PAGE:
Update, 3/4, 7:15 pm: Less than two hours after this article was posted, The Washington Post published a story on its site under the headline, “Escort says Menendez prostitution claims were made up.” According to reporters Carol Leonnig and Ernesto Londoño:

An escort who appeared on a video claiming Sen. Robert Menendez (D-N.J.) paid her for sex has told Dominican Republic police that she was instead paid to make up the claims in a tape recording and has never met or seen the senator before, according to court documents and two people briefed on her claim.

The woman identified a lawyer who approached her and a friend to make the videotape, according to affidavits obtained by the Post. That man has in turn identified another lawyer who gave him a script for the tape and paid him to find women to fabricate the claims, the affidavits say.

The original post appears below.

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On February 18, CBS kicked off a segment of its morning newscast with a scintillating claim. Reporting from Washington, correspondent Jan Crawford said the network had “confirmed” the FBI was looking into allegations that Senator Robert Menendez “solicited prostitutes while on a trip to the Dominican Republic.” So far, Crawford added, the agency hadn’t found any solid evidence. The camera then cut to an interview with Miami Herald reporter Marc Caputo, who had been looking into the charges for weeks. Caputo said he and his colleagues hadn’t turned up anything, either. “Trying to find someone this many months after the fact based on all the sketchy allegations and the unclear claims, it’s really difficult,” he noted.

“Sketchy” may be an understatement. For nearly a year, the FBI, government watchdogs, and major news organizations have been investigating these allegations, which were first lodged by a shady anonymous tipster. While serious questions have been raised about favors Menendez has allegedly done for a political donor, no credible evidence has yet emerged that the senator consorted with prostitutes. The closest thing to “proof” are anonymous interviews with supposed hookers that were published by a conservative news site with a history of twisting facts. And yet the media continues to give the allegations ample play. According to a search of LexisNexis, Menendez’s name has appeared alongside the word “prostitute” in more than 900 news stories and broadcasts—nearly 100 in the last two weeks of February alone.

The vacuum of evidence has been noted by at least one media critic. It has been acknowledged publicly by the woman who initiated the FBI investigation. It has even been laid out in telling detail by reporters describing the allegations to their audience—and yet the accusations are only given more weight as time goes on. The episode shows how easily scandals are manufactured in the media echo chamber, especially as more partisans enter the fray.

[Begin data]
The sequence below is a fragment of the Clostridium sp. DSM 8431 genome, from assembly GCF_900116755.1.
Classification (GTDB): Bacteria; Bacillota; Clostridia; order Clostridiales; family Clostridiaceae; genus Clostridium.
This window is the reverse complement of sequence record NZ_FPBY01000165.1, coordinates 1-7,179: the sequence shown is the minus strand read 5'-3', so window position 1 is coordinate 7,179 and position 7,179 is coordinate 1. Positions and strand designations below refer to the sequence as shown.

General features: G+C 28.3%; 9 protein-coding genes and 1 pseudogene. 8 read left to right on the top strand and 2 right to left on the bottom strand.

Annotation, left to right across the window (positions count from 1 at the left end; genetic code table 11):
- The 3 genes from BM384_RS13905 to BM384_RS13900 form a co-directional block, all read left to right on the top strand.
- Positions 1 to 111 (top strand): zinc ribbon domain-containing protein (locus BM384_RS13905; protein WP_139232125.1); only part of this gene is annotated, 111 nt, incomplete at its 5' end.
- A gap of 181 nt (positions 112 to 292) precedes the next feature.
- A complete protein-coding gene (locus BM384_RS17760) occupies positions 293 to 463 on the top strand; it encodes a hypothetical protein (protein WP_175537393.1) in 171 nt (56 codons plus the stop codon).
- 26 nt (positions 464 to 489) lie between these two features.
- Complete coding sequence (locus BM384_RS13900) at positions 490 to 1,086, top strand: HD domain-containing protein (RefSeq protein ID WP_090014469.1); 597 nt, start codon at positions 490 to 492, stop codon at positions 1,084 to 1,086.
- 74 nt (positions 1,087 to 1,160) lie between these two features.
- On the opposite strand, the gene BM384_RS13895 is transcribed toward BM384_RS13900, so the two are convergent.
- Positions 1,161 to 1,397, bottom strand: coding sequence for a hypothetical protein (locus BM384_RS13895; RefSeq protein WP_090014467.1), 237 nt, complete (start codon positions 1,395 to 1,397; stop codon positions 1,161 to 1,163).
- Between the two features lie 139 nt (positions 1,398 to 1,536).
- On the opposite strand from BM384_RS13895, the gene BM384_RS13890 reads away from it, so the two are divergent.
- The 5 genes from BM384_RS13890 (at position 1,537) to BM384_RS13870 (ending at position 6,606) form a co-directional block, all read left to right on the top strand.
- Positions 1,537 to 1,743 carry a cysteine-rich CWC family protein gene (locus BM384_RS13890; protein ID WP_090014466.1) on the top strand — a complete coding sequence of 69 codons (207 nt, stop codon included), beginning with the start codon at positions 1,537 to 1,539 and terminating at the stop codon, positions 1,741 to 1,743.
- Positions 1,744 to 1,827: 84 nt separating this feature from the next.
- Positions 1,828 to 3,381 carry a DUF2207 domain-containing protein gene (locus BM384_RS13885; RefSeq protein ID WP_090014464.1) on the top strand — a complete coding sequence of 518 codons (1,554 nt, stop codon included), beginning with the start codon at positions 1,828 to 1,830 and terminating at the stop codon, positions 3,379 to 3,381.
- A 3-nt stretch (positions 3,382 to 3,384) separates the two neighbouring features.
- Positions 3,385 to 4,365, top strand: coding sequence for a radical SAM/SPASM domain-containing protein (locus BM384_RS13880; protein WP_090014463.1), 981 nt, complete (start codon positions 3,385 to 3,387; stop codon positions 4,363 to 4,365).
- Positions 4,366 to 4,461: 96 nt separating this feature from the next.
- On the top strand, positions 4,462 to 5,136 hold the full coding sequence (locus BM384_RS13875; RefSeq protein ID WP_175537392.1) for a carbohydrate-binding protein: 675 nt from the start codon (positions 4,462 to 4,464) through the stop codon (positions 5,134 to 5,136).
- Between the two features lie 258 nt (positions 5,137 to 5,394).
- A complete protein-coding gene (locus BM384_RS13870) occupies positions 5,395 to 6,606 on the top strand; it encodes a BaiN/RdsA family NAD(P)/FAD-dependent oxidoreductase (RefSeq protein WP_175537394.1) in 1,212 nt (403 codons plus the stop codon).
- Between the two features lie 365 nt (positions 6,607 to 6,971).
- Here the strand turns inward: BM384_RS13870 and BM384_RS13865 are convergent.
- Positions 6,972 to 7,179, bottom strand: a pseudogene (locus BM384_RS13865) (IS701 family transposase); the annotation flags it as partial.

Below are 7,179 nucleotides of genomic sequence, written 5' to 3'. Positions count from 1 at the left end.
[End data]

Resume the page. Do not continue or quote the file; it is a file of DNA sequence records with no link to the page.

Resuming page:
The prostitution allegations first surfaced in April of last year, when an anonymous tipster emailed the non-profit government watchdog Citizens for Responsibility and Ethics in Washington, or CREW. The emailer, who went by the pseudonym Peter Williams, claimed to have “first hand information regarding the reiterated participation of Senator Robert Menendez in inappropriate sexual activities.” Specifically, he alleged that Menendez—a New Jersey Democrat, who now chairs the Senate Foreign Relations Committee—regularly travelled to the Dominican Republic with his longtime friend and donor Dr. Salomon Melgen for “pleasure” vacations involving “prostitutes in their 20s.”

The tipster added that he had “abundant and detailed” evidence, including photos and videos. “I am willing to supply all of the information I have once an investigation has been initiated,” he wrote. “My sources are available and willing to travel to the US in order to testify.”

CREW’s executive director Melanie Sloan, a former federal prosecutor, says she was immediately suspicious, partly because Williams claimed he’d known about Menendez’s misdeeds since 2008 but didn’t come forward until Menendez was running for re-election. Nevertheless, she looked into the allegations. She also passed the tip on to Rhonda Schwartz, the chief of investigative projects for ABC News. Between May and November 2012, Schwartz exchanged numerous emails with the tipster, but he refused to meet or speak with her by phone. This set off alarm bells. “I’m eager to meet you because not only would it be easier to discuss this freely in person,” Schwartz wrote in a late May email, “but frankly I’d also like some assurance that we are not being set up by political opponents of the Senator.”

Mariah Blake writes for the United States Project, CJR's politics and policy desk. She is based in Washington, DC, and her work has appeared in The Atlantic, The New Republic, Foreign Policy, Salon, The Washington Monthly, and CJR, among other publications.